Housed in a metal tin affixed with a screw-on lid is this rich cleansing balm. The somewhat waxy formula warms to an oil-like consistency within seconds of skin contact, and the emollient, slippery ingredients work quickly to dissolve all types of makeup, even long-wearing stains and waterproof mascara.
This rinses surprisingly well; skin is left feeling soft and smooth without a greasy residue, though it remains the type of cleanser that’s best for normal to dry skin not prone to breakouts.
We were reluctant to assign our top rating to this cleansing balm (or butter, if you prefer) because the fragrance it contains poses a risk of irritation, and it lingers on skin after you rinse. There’s also the risk of irritation if this is used around the eyes, as you’re likely to do if you wear eyeliner or mascara, which this cleanser removes in a flash. If you decide to try this, use caution applying it near the eyes, and rinse well, perhaps with a washcloth to ensure you’re removing as much of the fragrance as possible.
This cleanser is an indulgent make-up remover for the whole face. It gently and efficiently melts away make-up and impurities, leaving skin feeling clean, refreshed and pampered.
Ethylhexyl Palmitate, Synthetic Wax, PEG-20 Glyceryl Triisostearate, Olea Europaea Fruit Oil/Olea Europaea (Olive) Fruit Oil, Butyrospermum Parkii Butter/Butyrospermum Parkii (Shea) Butter, Caprylyl Glycol, Tocopherol, Parfum/Fragrance, Aqua/Water, Linalool, Limonene, Helianthus Annuus Seed Oil/Helianthus Annuus (Sunflower) Seed Oil, Anthemis Nobilis Flower Extract, Citric Acid.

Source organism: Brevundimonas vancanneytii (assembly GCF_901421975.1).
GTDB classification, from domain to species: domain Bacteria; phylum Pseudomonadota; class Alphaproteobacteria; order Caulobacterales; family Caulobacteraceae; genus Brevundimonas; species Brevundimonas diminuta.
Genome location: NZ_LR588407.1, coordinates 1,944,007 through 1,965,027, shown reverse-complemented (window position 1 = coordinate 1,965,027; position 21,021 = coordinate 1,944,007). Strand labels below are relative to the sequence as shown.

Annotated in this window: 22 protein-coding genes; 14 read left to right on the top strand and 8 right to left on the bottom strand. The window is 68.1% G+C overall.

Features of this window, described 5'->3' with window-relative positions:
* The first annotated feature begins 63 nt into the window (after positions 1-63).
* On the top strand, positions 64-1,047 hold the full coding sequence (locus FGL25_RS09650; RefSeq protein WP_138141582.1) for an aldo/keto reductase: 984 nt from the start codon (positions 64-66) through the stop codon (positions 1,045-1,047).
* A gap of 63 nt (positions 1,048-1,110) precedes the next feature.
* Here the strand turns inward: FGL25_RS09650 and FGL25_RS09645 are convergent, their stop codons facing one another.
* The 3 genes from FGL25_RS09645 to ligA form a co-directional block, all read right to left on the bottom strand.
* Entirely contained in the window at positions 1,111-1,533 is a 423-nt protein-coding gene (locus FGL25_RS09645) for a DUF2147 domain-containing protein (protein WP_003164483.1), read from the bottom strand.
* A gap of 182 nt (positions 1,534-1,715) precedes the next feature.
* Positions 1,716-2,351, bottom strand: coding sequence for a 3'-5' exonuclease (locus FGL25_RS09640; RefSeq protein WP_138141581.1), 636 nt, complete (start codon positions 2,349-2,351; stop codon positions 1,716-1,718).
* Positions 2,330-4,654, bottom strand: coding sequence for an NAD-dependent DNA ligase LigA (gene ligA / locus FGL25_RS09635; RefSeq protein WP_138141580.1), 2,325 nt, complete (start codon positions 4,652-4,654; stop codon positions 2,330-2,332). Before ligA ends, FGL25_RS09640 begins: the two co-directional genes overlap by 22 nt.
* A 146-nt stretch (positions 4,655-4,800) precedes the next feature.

The Body Shop At-A-Glance
This England-based company was one of the first to offer "natural" products in freestanding stores. Founder Anita Roddick opened her first shop in 1976, and the store's success spurred her husband to turn the business into a franchise opportunity, thus spawning the opening of several more stores across
A somewhat controversial business transaction occurred in 2006 when L'Oreal purchased The Body Shop. Fans of the brand and its stance on animal testing protested that this corporate marriage made for strange bedfellows given L'Oreal's dodgy history with animal testing. The acquisition had many consumer groups focused on ethical and organic business practices calling the sale a cop-out and accusing Roddick of selling out to "the enemy." Roddick commented that the sale had more to do with L'Oreal wanting to learn more about community trade, which could prove a financial windfall for the developing nations and tribes The Body Shop has conducted business with for years. (Sources: www.cosmeticsdesign.com/news/ng.asp?n=66584-l-oreal-the-body-shop-takeover-ethical; and http://news.bbc.co.uk/1/hi/business/4894854.stm). Regardless of motivation or ethical issues, what's certain is that L'Oreal's financial and developmental clout will allow the continued expansion of The Body Shop, although in terms of product improvements, you'll find more signs of that with the makeup than the skin-care products because that is L'Oreal's strength.